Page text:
Clinton says Russia, China should 'pay price' over Syria

At Paris meeting, US Secretary of State Clinton lambasted Russia, China for 'blockading' progress. The meeting came amid news that a top Syrian general has defected.

Brendan Smialowski/AP
US Secretary of State Hillary Clinton, right, speaks with French Foreign Minister Laurent Fabius during a meeting , in Paris, Friday, July 6. Syrian opposition leaders are pressing diplomats at an international conference for a no-fly zone over Syria, but the US and its European and Arab partners are expected to focus on economic sanctions instead.

US Secretary of State Hillary Clinton used an international bully pulpit in Paris to urge some 100 international diplomats to “reach out” to Russia and China and “demand they get off the sidelines” of the Syrian crisis.

“I don’t think Russia and China believe they are paying any price at all for standing up for the Assad regime,” Ms. Clinton said in a “Friends of the Syrian People” meeting held this morning in the shadow of the Eiffel Tower.

Yet Moscow and Beijing “should pay a price,” Mrs. Clinton said in strong tones to the French-hosted meeting, “they are holding up progress and blockading it.”

The meeting comes amid the defection of leading Syrian Gen. Manaf Tlass, commander of Syrian President Bashar al-Assad's Republican Guard, and whose father headed the Syrian Defense ministry for more than 20 years. French officials said the general was en route to Paris.

Yet in Paris, with Syrian cities under siege, with Russia and China not in attendance, and with the UN observer mission of Kofi Annan suspended for two months, it is unclear whether the Paris group can do much more than offer marginal help and moral support.

Moment of silence

The international delegates stood for a minute of silence called by France's President François Hollande to honor the Syrian victims of what Mr. Hollande called a “tragedy of bewildering proportions.” Hollande said fervently in opening the meeting that “Bashir al Assad must go … a transitional government must be set up,” repeating a call from similar meetings in Tunis and Istanbul this spring.

The Syrian regime’s “fall is inevitable,” Hollande said, and Clinton described “a steady and inexorable path toward ending this regime.”

Syrian opposition members here called for humanitarian corridors and a “no-fly zone” to bring in aid and establish means to build a new country and free civilians from what opposition figure Rima Fleyhane called “a Mafia state that only wants to hold onto power.” She said that some 1.5 million Syrian civilians are displaced.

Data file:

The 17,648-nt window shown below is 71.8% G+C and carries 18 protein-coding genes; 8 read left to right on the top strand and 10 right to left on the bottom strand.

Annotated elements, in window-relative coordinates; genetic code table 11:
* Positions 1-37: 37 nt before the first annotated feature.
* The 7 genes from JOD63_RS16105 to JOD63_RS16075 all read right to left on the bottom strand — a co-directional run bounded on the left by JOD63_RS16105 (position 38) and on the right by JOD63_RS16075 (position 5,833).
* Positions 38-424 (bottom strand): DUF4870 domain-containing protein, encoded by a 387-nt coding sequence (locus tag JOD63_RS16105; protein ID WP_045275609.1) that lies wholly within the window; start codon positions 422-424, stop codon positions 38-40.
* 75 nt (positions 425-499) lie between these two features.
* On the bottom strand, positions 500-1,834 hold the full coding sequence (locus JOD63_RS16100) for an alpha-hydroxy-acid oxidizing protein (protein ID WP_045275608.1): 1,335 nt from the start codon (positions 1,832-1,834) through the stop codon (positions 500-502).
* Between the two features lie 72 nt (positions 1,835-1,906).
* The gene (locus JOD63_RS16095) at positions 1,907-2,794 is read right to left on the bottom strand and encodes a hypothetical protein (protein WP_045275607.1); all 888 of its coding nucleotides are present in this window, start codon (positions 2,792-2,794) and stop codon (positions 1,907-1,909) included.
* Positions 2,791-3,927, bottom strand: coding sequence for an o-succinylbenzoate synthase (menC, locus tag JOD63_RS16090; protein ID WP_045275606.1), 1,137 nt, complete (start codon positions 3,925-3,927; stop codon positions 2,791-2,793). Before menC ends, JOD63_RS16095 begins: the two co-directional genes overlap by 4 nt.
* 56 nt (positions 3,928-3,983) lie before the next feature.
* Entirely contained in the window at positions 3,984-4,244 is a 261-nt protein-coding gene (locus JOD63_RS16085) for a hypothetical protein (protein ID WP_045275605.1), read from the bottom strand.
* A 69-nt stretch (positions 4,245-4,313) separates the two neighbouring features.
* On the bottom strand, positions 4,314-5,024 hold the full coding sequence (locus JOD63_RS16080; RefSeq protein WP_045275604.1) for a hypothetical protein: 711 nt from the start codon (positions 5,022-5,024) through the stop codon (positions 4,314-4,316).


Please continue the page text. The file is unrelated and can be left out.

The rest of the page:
US diplomats are pushing further sanctions ahead of a UN Security Council meeting next week, and want to keep international momentum and pressure on Mr. Assad to implement a peace plan after more than 16,000 people, many women and children, have been killed in 17 months of civil strife.

Too many meetings, too few results?

But amid the Paris gathering, some analysts are saying that too many such meetings without result may become counterproductive and dramatize to figures like Russia’s Vladimir Putin a weakness or unwillingness of the world to step into the complexities of Syria.  

Arab League Secretary General Nabil al-Arabi told delegates here that after two previous “Friends” meetings it is important to do more than declare an intent to act. “We need to force the Security Council to adopt a resolution to end this tragedy, a moral tragedy forced upon the Syrian people,” he said.

“No amount of beautiful speeches can bring an end to this,” said Qatar prime minister Hamad bin Jassim bin Jaber al-Thani, describing what he called a “scorched earth policy” by Damascus.

A new Human Rights Watch report on Syria this week detailed widespread and “systematic” acts of torture and crimes by the Syrian regime, and Hollande in opening the meeting made “no impunity for crimes” by actors of the Syrian state the first of five commitments for the gathering. An emphasis on international justice and crimes against humanity would put Assad and Syria in the sights of the International Criminal Court and further solidify Syria as a pariah nation, experts say.

Hollande pushed for sanctions, humanitarian help, and communications equipment for the opposition, something requested for months by the opposition.

“These are good intentions, but I doubt this meeting can accomplish much,” says Thomas Pierret at the University of Edinburgh. “Russia is opposing any kind of  diplomatic solution.” However, the defection of Syrian General Tlass is significant, Mr. Pierret said. Tlass “is the first really high ranking military officer to defect … this might send some shock waves [in the region] and is good news for the opposition.”

Delegates listened as Syrian opposition described upward of 1.5 to 2 million displaced, tens of thousands detained, and a need for help among neighborhood networks that have formed in the past year.

Some 200,000 of 500,000 people in the city of Duma came out to protest and today much of its population has left, said Riyad Seif, an opposition member speaking at the meeting in Paris’ 15th district. “Please do help us,” Mr. Seif said. “There are 2 million displaced. They need medication, food, and a roof over their head. These people must be given help, and their suffering must be reduced. The aid is not reaching them.”

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